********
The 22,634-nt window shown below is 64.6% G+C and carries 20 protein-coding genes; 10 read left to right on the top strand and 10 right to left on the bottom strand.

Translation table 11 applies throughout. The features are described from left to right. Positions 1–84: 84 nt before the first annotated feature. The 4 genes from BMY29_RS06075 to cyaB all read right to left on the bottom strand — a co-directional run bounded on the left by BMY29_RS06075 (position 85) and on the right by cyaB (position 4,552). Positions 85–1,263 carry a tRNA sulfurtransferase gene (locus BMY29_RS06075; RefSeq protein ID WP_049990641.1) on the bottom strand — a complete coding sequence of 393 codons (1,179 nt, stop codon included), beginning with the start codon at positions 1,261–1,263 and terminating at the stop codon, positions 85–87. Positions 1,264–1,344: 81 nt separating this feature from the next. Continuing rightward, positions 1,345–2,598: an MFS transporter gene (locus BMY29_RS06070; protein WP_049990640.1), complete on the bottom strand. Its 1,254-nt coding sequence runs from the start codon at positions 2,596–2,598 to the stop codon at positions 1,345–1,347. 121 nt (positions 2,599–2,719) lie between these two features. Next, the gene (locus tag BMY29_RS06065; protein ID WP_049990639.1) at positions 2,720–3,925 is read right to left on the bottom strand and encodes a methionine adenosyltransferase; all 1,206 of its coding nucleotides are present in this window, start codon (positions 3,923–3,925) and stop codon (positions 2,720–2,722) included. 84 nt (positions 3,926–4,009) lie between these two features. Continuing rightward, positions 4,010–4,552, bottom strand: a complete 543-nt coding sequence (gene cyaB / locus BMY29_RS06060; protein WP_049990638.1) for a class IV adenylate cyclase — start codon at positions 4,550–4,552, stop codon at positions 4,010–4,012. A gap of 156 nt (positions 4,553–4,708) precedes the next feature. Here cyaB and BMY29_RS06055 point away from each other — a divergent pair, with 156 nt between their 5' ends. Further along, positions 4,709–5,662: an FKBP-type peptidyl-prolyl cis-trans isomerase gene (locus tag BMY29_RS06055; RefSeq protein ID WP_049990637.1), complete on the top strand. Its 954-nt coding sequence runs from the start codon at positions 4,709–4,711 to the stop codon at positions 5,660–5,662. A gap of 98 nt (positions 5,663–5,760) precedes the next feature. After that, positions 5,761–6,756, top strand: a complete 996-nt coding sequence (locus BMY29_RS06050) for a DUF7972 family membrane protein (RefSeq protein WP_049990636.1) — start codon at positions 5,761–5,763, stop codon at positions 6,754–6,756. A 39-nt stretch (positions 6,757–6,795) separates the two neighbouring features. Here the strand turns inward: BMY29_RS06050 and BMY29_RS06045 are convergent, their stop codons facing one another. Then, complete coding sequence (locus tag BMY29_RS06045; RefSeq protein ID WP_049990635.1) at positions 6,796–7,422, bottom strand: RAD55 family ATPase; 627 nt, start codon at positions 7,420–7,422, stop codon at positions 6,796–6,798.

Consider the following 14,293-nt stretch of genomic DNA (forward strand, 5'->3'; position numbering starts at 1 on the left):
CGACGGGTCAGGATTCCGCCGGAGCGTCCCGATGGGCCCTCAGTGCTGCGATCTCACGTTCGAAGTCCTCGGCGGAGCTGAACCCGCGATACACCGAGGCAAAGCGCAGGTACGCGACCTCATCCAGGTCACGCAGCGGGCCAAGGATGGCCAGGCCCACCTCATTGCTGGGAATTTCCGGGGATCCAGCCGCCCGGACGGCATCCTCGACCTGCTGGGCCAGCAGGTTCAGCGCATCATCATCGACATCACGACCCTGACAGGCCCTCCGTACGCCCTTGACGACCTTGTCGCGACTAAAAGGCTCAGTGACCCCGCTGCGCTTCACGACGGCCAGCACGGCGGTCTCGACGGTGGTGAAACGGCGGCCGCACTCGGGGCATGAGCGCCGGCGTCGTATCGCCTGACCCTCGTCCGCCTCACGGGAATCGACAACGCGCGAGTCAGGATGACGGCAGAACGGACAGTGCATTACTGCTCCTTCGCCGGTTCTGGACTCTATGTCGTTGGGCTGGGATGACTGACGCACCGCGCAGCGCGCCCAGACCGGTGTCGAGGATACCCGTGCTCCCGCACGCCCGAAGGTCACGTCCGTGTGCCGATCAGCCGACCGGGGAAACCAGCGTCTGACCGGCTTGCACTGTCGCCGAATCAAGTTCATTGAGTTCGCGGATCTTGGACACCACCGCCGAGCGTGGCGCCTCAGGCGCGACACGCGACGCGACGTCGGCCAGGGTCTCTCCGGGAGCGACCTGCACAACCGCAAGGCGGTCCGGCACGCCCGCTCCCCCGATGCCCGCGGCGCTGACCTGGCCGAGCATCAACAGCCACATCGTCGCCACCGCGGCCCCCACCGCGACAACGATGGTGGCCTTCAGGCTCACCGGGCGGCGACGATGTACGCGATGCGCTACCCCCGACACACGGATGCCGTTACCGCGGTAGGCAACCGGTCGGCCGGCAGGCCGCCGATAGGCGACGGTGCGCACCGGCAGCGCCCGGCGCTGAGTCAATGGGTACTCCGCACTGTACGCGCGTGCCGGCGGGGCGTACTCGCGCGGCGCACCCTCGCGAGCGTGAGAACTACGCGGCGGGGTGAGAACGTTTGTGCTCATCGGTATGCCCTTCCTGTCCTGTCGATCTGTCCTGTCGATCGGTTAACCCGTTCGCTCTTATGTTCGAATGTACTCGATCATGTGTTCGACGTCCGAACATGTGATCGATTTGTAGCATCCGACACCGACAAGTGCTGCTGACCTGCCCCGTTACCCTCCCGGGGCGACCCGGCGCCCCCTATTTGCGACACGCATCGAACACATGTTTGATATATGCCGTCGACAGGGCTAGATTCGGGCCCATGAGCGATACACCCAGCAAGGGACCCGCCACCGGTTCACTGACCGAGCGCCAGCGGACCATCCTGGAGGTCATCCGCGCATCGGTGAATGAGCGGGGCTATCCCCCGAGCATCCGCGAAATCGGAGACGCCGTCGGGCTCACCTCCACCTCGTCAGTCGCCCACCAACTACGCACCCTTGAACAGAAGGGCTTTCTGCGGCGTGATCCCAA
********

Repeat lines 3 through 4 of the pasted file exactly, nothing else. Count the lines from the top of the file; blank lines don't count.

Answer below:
Consider the following 14,293-nt stretch of genomic DNA (forward strand, 5'->3'; position numbering starts at 1 on the left):
CGACGGGTCAGGATTCCGCCGGAGCGTCCCGATGGGCCCTCAGTGCTGCGATCTCACGTTCGAAGTCCTCGGCGGAGCTGAACCCGCGATACACCGAGGCAAAGCGCAGGTACGCGACCTCATCCAGGTCACGCAGCGGGCCAAGGATGGCCAGGCCCACCTCATTGCTGGGAATTTCCGGGGATCCAGCCGCCCGGACGGCATCCTCGACCTGCTGGGCCAGCAGGTTCAGCGCATCATCATCGACATCACGACCCTGACAGGCCCTCCGTACGCCCTTGACGACCTTGTCGCGACTAAAAGGCTCAGTGACCCCGCTGCGCTTCACGACGGCCAGCACGGCGGTCTCGACGGTGGTGAAACGGCGGCCGCACTCGGGGCATGAGCGCCGGCGTCGTATCGCCTGACCCTCGTCCGCCTCACGGGAATCGACAACGCGCGAGTCAGGATGACGGCAGAACGGACAGTGCATTACTGCTCCTTCGCCGGTTCTGGACTCTATGTCGTTGGGCTGGGATGACTGACGCACCGCGCAGCGCGCCCAGACCGGTGTCGAGGATACCCGTGCTCCCGCACGCCCGAAGGTCACGTCCGTGTGCCGATCAGCCGACCGGGGAAACCAGCGTCTGACCGGCTTGCACTGTCGCCGAATCAAGTTCATTGAGTTCGCGGATCTTGGACACCACCGCCGAGCGTGGCGCCTCAGGCGCGACACGCGACGCGACGTCGGCCAGGGTCTCTCCGGGAGCGACCTGCACAACCGCAAGGCGGTCCGGCACGCCCGCTCCCCCGATGCCCGCGGCGCTGACCTGGCCGAGCATCAACAGCCACATCGTCGCCACCGCGGCCCCCACCGCGACAACGATGGTGGCCTTCAGGCTCACCGGGCGGCGACGATGTACGCGATGCGCTACCCCCGACACACGGATGCCGTTACCGCGGTAGGCAACCGGTCGGCCGGCAGGCCGCCGATAGGCGACGGTGCGCACCGGCAGCGCCCGGCGCTGAGTCAATGGGTACTCCGCACTGTACGCGCGTGCCGGCGGGGCGTACTCGCGCGGCGCACCCTCGCGAGCGTGAGAACTACGCGGCGGGGTGAGAACGTTTGTGCTCATCGGTATGCCCTTCCTGTCCTGTCGATCTGTCCTGTCGATCGGTTAACCCGTTCGCTCTTATGTTCGAATGTACTCGATCATGTGTTCGACGTCCGAACATGTGATCGATTTGTAGCATCCGACACCGACAAGTGCTGCTGACCTGCCCCGTTACCCTCCCGGGGCGACCCGGCGCCCCCTATTTGCGACACGCATCGAACACATGTTTGATATATGCCGTCGACAGGGCTAGATTCGGGCCCATGAGCGATACACCCAGCAAGGGACCCGCCACCGGTTCACTGACCGAGCGCCAGCGGACCATCCTGGAGGTCATCCGCGCATCGGTGAATGAGCGGGGCTATCCCCCGAGCATCCGCGAAATCGGAGACGCCGTCGGGCTCACCTCCACCTCGTCAGTCGCCCACCAACTACGCACCCTTGAACAGAAGGGCTTTCTGCGGCGTGATCCCAA